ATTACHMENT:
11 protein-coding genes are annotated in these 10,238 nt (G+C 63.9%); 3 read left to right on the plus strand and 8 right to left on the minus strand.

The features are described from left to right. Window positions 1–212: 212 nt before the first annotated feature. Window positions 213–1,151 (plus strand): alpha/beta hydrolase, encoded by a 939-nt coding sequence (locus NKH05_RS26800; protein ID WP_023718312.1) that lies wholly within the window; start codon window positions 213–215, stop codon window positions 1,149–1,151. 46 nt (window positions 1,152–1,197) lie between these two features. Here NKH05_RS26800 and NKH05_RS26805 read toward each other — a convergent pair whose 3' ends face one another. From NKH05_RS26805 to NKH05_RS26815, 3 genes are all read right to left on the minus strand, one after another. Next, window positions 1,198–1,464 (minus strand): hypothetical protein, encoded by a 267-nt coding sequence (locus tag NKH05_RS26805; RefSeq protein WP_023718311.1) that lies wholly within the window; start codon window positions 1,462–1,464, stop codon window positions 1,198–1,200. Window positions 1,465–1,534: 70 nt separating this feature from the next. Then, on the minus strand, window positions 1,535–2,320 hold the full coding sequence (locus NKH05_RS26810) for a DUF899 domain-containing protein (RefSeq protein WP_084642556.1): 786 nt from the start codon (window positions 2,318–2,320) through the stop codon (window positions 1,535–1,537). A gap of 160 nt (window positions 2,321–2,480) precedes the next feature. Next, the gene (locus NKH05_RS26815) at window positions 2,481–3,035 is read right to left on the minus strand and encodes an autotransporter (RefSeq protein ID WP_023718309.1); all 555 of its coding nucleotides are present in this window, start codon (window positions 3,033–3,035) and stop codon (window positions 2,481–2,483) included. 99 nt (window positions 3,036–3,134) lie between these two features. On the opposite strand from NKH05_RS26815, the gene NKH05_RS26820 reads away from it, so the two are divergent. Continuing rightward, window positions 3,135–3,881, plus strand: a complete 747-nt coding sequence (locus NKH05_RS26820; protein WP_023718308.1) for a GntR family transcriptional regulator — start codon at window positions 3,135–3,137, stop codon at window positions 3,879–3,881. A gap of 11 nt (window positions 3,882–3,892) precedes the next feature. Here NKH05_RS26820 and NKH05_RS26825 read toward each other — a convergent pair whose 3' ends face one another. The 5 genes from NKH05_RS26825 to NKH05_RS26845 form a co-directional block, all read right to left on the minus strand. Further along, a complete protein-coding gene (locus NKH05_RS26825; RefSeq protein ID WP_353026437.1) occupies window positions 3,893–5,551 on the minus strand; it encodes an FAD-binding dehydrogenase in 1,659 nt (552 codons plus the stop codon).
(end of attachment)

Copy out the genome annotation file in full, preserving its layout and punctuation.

11 protein-coding genes are annotated in these 10,238 nt (G+C 63.9%); 3 read left to right on the plus strand and 8 right to left on the minus strand.

The features are described from left to right. Window positions 1–212: 212 nt before the first annotated feature. Window positions 213–1,151 (plus strand): alpha/beta hydrolase, encoded by a 939-nt coding sequence (locus NKH05_RS26800; protein ID WP_023718312.1) that lies wholly within the window; start codon window positions 213–215, stop codon window positions 1,149–1,151. 46 nt (window positions 1,152–1,197) lie between these two features. Here NKH05_RS26800 and NKH05_RS26805 read toward each other — a convergent pair whose 3' ends face one another. From NKH05_RS26805 to NKH05_RS26815, 3 genes are all read right to left on the minus strand, one after another. Next, window positions 1,198–1,464 (minus strand): hypothetical protein, encoded by a 267-nt coding sequence (locus tag NKH05_RS26805; RefSeq protein WP_023718311.1) that lies wholly within the window; start codon window positions 1,462–1,464, stop codon window positions 1,198–1,200. Window positions 1,465–1,534: 70 nt separating this feature from the next. Then, on the minus strand, window positions 1,535–2,320 hold the full coding sequence (locus NKH05_RS26810) for a DUF899 domain-containing protein (RefSeq protein WP_084642556.1): 786 nt from the start codon (window positions 2,318–2,320) through the stop codon (window positions 1,535–1,537). A gap of 160 nt (window positions 2,321–2,480) precedes the next feature. Next, the gene (locus NKH05_RS26815) at window positions 2,481–3,035 is read right to left on the minus strand and encodes an autotransporter (RefSeq protein ID WP_023718309.1); all 555 of its coding nucleotides are present in this window, start codon (window positions 3,033–3,035) and stop codon (window positions 2,481–2,483) included. 99 nt (window positions 3,036–3,134) lie between these two features. On the opposite strand from NKH05_RS26815, the gene NKH05_RS26820 reads away from it, so the two are divergent. Continuing rightward, window positions 3,135–3,881, plus strand: a complete 747-nt coding sequence (locus NKH05_RS26820; protein WP_023718308.1) for a GntR family transcriptional regulator — start codon at window positions 3,135–3,137, stop codon at window positions 3,879–3,881. A gap of 11 nt (window positions 3,882–3,892) precedes the next feature. Here NKH05_RS26820 and NKH05_RS26825 read toward each other — a convergent pair whose 3' ends face one another. The 5 genes from NKH05_RS26825 to NKH05_RS26845 form a co-directional block, all read right to left on the minus strand. Further along, a complete protein-coding gene (locus NKH05_RS26825; RefSeq protein ID WP_353026437.1) occupies window positions 3,893–5,551 on the minus strand; it encodes an FAD-binding dehydrogenase in 1,659 nt (552 codons plus the stop codon).